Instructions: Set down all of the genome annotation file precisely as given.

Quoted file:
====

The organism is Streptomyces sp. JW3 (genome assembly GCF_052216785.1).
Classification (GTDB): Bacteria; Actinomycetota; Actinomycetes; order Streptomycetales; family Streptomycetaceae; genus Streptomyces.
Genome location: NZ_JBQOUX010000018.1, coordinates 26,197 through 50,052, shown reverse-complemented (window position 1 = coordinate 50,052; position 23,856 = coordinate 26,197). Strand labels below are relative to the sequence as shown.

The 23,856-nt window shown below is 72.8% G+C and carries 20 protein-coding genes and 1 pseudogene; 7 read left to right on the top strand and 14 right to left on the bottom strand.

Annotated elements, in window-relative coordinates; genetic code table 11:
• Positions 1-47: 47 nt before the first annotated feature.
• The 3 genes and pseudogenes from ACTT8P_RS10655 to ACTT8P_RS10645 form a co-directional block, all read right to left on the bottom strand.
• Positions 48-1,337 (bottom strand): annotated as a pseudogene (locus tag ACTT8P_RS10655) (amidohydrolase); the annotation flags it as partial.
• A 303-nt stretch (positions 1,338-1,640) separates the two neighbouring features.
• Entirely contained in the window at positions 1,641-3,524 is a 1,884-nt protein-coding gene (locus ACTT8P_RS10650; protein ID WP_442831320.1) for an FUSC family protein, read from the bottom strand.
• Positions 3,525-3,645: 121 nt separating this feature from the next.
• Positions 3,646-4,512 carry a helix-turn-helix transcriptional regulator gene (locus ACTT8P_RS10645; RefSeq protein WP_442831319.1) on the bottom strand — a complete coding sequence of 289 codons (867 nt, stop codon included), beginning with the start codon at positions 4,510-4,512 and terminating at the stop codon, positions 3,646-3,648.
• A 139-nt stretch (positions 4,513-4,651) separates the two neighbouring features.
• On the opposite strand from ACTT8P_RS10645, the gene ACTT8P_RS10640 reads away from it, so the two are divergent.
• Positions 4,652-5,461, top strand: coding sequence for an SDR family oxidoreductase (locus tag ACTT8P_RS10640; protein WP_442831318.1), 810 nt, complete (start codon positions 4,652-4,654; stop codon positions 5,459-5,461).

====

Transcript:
The organism is Streptomyces sp. JW3 (genome assembly GCF_052216785.1).
Classification (GTDB): Bacteria; Actinomycetota; Actinomycetes; order Streptomycetales; family Streptomycetaceae; genus Streptomyces.
Genome location: NZ_JBQOUX010000018.1, coordinates 26,197 through 50,052, shown reverse-complemented (window position 1 = coordinate 50,052; position 23,856 = coordinate 26,197). Strand labels below are relative to the sequence as shown.

The 23,856-nt window shown below is 72.8% G+C and carries 20 protein-coding genes and 1 pseudogene; 7 read left to right on the top strand and 14 right to left on the bottom strand.

Annotated elements, in window-relative coordinates; genetic code table 11:
• Positions 1-47: 47 nt before the first annotated feature.
• The 3 genes and pseudogenes from ACTT8P_RS10655 to ACTT8P_RS10645 form a co-directional block, all read right to left on the bottom strand.
• Positions 48-1,337 (bottom strand): annotated as a pseudogene (locus tag ACTT8P_RS10655) (amidohydrolase); the annotation flags it as partial.
• A 303-nt stretch (positions 1,338-1,640) separates the two neighbouring features.
• Entirely contained in the window at positions 1,641-3,524 is a 1,884-nt protein-coding gene (locus ACTT8P_RS10650; protein ID WP_442831320.1) for an FUSC family protein, read from the bottom strand.
• Positions 3,525-3,645: 121 nt separating this feature from the next.
• Positions 3,646-4,512 carry a helix-turn-helix transcriptional regulator gene (locus ACTT8P_RS10645; RefSeq protein WP_442831319.1) on the bottom strand — a complete coding sequence of 289 codons (867 nt, stop codon included), beginning with the start codon at positions 4,510-4,512 and terminating at the stop codon, positions 3,646-3,648.
• A 139-nt stretch (positions 4,513-4,651) separates the two neighbouring features.
• On the opposite strand from ACTT8P_RS10645, the gene ACTT8P_RS10640 reads away from it, so the two are divergent.
• Positions 4,652-5,461, top strand: coding sequence for an SDR family oxidoreductase (locus tag ACTT8P_RS10640; protein WP_442831318.1), 810 nt, complete (start codon positions 4,652-4,654; stop codon positions 5,459-5,461).